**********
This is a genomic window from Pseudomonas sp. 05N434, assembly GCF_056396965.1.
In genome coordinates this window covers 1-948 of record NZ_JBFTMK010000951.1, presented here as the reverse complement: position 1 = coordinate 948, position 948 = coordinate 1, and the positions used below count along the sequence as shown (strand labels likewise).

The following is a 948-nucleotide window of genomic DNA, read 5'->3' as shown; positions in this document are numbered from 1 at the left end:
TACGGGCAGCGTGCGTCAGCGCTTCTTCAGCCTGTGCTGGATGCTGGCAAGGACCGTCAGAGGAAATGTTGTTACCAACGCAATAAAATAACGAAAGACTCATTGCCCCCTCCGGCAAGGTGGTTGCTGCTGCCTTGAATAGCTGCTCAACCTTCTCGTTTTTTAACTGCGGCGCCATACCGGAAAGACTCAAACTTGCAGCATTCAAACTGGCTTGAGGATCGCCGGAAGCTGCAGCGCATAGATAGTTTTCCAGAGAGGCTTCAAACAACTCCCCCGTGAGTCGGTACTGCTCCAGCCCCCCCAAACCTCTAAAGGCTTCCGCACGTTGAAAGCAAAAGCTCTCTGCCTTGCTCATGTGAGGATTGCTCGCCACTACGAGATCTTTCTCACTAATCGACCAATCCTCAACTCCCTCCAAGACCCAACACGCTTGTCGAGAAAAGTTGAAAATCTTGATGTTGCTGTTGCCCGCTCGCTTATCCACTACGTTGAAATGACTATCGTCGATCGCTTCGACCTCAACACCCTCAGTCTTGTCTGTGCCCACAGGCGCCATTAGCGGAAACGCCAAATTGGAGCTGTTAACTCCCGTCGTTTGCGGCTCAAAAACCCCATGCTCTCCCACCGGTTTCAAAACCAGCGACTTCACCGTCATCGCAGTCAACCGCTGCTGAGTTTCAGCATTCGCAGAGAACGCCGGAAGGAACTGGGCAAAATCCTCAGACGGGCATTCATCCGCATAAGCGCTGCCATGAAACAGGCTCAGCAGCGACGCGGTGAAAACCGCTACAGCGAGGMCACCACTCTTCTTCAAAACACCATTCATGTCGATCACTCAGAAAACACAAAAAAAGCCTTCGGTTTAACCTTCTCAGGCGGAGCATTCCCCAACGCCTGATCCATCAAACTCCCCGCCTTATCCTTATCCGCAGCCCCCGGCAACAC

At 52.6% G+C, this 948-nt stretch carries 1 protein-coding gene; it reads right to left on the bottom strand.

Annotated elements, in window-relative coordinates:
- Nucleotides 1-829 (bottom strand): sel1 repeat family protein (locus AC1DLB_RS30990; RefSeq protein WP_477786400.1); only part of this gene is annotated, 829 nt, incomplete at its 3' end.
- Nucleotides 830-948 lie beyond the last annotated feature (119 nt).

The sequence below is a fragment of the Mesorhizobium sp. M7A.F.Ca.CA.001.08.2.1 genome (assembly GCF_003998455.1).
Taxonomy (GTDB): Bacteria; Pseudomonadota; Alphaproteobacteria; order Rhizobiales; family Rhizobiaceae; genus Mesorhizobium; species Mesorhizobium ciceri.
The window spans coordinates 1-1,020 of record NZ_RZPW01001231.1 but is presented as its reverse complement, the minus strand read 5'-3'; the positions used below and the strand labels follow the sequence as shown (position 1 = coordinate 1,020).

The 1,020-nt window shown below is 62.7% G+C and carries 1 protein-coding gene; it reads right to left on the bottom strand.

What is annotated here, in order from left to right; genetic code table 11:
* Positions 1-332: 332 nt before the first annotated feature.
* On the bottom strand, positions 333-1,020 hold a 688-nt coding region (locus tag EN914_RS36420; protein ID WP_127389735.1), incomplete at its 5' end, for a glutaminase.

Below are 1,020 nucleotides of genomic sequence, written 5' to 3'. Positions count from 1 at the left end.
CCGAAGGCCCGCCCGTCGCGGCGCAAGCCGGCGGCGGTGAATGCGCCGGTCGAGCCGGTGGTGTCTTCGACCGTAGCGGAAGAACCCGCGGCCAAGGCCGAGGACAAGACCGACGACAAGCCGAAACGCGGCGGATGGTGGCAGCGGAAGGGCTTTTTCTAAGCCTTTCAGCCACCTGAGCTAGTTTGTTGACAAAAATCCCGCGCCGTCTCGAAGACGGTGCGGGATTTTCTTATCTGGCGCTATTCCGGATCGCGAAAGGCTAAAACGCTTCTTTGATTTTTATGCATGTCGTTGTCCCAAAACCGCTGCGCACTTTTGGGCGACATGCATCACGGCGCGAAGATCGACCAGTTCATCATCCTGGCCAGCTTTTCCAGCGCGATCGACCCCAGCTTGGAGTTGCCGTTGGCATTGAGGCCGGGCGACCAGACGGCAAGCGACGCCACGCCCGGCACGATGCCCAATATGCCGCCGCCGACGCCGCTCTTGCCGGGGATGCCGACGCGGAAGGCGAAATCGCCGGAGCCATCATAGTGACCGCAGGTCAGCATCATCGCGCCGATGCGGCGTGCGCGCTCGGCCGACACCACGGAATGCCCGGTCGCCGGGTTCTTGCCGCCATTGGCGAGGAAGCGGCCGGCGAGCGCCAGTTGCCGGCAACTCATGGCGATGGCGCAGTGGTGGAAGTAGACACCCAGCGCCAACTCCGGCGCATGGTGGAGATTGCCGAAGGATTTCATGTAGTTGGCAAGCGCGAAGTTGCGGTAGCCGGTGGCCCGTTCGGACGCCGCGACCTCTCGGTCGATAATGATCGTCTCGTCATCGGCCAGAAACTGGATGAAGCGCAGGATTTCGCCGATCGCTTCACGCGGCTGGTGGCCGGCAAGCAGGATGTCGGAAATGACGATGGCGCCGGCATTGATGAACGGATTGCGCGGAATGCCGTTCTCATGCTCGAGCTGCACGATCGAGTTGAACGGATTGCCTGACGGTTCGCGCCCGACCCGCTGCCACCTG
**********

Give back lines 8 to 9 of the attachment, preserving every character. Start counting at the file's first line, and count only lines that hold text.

- Nucleotides 830-948 lie beyond the last annotated feature (119 nt).

The sequence below is a fragment of the Mesorhizobium sp. M7A.F.Ca.CA.001.08.2.1 genome (assembly GCF_003998455.1).